The manager is responsible for implementing the different actions, and managing the cache and its invalidation. The rest of the codebase thus interacts with the manager to access references to new objects, and then passes those references around, accessing their value when necessary.

Thanks to the cache, all functions except request should deal with references (either as a parameter, or a return value). This ensures modifications do not depend on the external state and do not need a prior read operation, and ensures all read operations are appropriately by the cache. Using this pattern, all read operations are non-suspending and return a ProgressiveFlow. All write operations suspend and return a non-flow value (most often Unit, but they could also return a list of affected references, or any other value).

Note that we purposefully do not call the manager a "Service": depending on your use case, you may use this pattern to implement your Repository pattern, or any other class that manages changes to another class.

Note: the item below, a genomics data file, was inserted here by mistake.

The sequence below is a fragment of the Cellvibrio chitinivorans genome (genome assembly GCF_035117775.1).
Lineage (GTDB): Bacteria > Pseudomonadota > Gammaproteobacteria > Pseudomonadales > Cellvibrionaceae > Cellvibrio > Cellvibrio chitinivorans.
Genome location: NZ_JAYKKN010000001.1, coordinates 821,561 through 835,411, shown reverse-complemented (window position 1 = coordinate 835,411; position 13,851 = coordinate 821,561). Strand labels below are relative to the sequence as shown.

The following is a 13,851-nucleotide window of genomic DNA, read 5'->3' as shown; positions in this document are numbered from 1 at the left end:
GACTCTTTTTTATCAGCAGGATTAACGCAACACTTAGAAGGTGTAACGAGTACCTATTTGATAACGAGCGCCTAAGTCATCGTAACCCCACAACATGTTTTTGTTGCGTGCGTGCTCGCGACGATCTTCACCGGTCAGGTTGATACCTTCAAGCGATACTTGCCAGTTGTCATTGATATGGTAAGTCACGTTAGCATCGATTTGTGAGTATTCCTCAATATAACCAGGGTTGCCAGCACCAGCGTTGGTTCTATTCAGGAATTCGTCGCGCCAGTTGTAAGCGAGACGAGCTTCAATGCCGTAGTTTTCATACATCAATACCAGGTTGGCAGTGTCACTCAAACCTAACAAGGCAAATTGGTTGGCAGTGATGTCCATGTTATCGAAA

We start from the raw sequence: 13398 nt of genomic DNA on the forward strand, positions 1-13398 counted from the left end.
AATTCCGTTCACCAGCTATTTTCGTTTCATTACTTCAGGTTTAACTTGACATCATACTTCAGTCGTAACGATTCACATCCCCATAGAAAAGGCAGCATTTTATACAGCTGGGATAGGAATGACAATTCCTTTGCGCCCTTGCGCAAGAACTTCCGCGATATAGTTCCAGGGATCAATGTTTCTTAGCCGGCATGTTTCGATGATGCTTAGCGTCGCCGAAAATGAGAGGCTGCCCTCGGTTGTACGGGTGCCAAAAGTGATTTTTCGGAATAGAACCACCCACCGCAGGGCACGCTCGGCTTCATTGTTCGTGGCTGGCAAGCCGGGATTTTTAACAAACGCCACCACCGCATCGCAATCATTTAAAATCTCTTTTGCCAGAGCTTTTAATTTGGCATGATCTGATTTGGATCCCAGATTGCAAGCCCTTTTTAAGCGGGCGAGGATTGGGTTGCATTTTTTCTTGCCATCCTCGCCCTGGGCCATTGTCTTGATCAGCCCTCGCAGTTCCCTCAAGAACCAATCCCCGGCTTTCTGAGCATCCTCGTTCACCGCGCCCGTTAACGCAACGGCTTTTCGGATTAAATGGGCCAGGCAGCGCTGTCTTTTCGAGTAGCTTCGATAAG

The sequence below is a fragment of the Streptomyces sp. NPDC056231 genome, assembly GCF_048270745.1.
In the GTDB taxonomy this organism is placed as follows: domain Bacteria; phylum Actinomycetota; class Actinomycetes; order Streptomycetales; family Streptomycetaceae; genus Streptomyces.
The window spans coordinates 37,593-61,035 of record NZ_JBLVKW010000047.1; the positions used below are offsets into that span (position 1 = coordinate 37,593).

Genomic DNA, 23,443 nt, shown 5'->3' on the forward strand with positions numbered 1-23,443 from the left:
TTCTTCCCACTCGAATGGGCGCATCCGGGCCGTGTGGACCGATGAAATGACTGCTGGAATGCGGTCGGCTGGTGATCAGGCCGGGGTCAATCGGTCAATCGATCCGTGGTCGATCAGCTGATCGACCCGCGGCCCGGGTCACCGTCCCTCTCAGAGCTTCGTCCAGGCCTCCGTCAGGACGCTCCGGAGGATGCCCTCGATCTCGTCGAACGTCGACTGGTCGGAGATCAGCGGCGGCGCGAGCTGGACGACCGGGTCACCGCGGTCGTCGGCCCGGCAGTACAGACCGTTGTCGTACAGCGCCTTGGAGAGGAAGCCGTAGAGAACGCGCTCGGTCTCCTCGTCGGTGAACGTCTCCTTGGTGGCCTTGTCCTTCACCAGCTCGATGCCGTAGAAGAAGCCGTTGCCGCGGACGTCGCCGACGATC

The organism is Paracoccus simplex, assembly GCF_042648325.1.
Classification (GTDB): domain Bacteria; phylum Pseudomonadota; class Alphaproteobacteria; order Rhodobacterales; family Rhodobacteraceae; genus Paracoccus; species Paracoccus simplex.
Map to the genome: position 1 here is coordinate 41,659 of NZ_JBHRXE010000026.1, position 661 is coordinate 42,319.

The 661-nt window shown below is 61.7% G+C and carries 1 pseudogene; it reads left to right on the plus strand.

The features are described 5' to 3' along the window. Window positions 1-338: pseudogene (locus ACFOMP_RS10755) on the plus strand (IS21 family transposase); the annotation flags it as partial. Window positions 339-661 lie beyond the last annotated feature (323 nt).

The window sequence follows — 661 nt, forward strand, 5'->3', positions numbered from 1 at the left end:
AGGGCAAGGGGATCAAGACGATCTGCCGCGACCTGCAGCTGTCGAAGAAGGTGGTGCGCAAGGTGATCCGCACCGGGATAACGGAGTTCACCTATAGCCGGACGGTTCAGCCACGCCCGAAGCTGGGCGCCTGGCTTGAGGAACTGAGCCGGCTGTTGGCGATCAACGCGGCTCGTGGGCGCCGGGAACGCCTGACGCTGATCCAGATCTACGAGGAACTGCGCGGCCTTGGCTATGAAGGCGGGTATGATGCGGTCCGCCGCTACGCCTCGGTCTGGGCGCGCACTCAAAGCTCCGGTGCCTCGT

In multiplatform applications

In a multiplatform application, the domain object is placed in the common module. The reference and manager are interfaces declared in the common module, which respectively implement Ref and Backbone.

Each implementation implements the reference and the manager (e.g. a client-side implementation which calls the API, and a server-side implementation which calls the database). Each implementation benefits from the benefits of the cache, and exposes the same API, making development easy (the service layer has the same signature client-side and server-side).

Testing with fakes and spies

Because the manager is an interface and not a concrete class, it is easy to create an in-memory implementation for use in tests. It is also easy to create an implementation that logs every call while delegating to another implementation.